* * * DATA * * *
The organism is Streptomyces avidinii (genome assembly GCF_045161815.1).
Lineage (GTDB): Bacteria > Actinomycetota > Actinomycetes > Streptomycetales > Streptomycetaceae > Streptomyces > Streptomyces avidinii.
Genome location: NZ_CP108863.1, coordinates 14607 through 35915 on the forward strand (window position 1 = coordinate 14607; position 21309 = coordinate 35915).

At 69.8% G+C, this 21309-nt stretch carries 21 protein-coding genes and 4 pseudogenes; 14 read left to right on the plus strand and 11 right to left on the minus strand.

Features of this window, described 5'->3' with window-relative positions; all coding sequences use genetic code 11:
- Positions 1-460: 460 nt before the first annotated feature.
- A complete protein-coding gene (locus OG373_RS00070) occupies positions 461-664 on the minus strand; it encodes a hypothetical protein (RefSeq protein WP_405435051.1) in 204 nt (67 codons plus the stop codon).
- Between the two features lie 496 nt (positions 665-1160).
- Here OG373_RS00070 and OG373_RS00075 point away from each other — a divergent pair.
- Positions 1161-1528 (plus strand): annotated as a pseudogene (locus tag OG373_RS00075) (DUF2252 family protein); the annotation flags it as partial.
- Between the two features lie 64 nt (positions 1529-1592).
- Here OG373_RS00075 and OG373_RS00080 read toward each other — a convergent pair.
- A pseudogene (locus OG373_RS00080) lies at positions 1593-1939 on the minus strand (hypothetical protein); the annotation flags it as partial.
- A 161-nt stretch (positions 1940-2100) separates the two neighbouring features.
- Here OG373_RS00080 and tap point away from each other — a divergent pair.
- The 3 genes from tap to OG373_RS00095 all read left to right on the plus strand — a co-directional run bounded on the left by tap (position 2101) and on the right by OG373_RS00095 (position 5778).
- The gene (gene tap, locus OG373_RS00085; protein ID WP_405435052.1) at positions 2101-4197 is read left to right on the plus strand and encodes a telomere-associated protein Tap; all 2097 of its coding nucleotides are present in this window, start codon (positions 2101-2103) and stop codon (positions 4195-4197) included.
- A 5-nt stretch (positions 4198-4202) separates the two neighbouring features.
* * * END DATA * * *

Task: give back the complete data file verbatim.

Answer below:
The organism is Streptomyces avidinii (genome assembly GCF_045161815.1).
Lineage (GTDB): Bacteria > Actinomycetota > Actinomycetes > Streptomycetales > Streptomycetaceae > Streptomyces > Streptomyces avidinii.
Genome location: NZ_CP108863.1, coordinates 14607 through 35915 on the forward strand (window position 1 = coordinate 14607; position 21309 = coordinate 35915).

At 69.8% G+C, this 21309-nt stretch carries 21 protein-coding genes and 4 pseudogenes; 14 read left to right on the plus strand and 11 right to left on the minus strand.

Features of this window, described 5'->3' with window-relative positions; all coding sequences use genetic code 11:
- Positions 1-460: 460 nt before the first annotated feature.
- A complete protein-coding gene (locus OG373_RS00070) occupies positions 461-664 on the minus strand; it encodes a hypothetical protein (RefSeq protein WP_405435051.1) in 204 nt (67 codons plus the stop codon).
- Between the two features lie 496 nt (positions 665-1160).
- Here OG373_RS00070 and OG373_RS00075 point away from each other — a divergent pair.
- Positions 1161-1528 (plus strand): annotated as a pseudogene (locus tag OG373_RS00075) (DUF2252 family protein); the annotation flags it as partial.
- Between the two features lie 64 nt (positions 1529-1592).
- Here OG373_RS00075 and OG373_RS00080 read toward each other — a convergent pair.
- A pseudogene (locus OG373_RS00080) lies at positions 1593-1939 on the minus strand (hypothetical protein); the annotation flags it as partial.
- A 161-nt stretch (positions 1940-2100) separates the two neighbouring features.
- Here OG373_RS00080 and tap point away from each other — a divergent pair.
- The 3 genes from tap to OG373_RS00095 all read left to right on the plus strand — a co-directional run bounded on the left by tap (position 2101) and on the right by OG373_RS00095 (position 5778).
- The gene (gene tap, locus OG373_RS00085; protein ID WP_405435052.1) at positions 2101-4197 is read left to right on the plus strand and encodes a telomere-associated protein Tap; all 2097 of its coding nucleotides are present in this window, start codon (positions 2101-2103) and stop codon (positions 4195-4197) included.
- A 5-nt stretch (positions 4198-4202) separates the two neighbouring features.